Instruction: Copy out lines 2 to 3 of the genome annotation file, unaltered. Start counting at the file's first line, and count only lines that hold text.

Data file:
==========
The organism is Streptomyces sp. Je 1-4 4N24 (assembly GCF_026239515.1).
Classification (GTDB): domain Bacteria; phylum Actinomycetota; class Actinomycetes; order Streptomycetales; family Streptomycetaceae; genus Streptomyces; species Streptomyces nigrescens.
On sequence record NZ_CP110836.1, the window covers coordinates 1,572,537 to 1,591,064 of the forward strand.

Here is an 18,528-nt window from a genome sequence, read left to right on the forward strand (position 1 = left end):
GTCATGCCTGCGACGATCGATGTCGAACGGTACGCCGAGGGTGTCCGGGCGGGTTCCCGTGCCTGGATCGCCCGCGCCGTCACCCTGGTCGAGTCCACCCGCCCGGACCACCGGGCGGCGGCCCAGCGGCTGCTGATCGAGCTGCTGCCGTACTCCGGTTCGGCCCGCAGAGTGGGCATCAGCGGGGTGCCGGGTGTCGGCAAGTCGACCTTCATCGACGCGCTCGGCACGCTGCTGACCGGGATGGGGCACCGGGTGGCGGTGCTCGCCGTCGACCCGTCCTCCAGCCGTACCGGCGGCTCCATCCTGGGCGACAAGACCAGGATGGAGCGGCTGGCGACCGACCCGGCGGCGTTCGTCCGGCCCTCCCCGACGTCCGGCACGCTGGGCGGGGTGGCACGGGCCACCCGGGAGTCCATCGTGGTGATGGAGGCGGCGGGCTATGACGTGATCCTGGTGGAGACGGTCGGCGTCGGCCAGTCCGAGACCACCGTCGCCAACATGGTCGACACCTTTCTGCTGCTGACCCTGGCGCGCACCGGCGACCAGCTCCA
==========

Classification (GTDB): domain Bacteria; phylum Actinomycetota; class Actinomycetes; order Streptomycetales; family Streptomycetaceae; genus Streptomyces; species Streptomyces nigrescens.
On sequence record NZ_CP110836.1, the window covers coordinates 1,572,537 to 1,591,064 of the forward strand.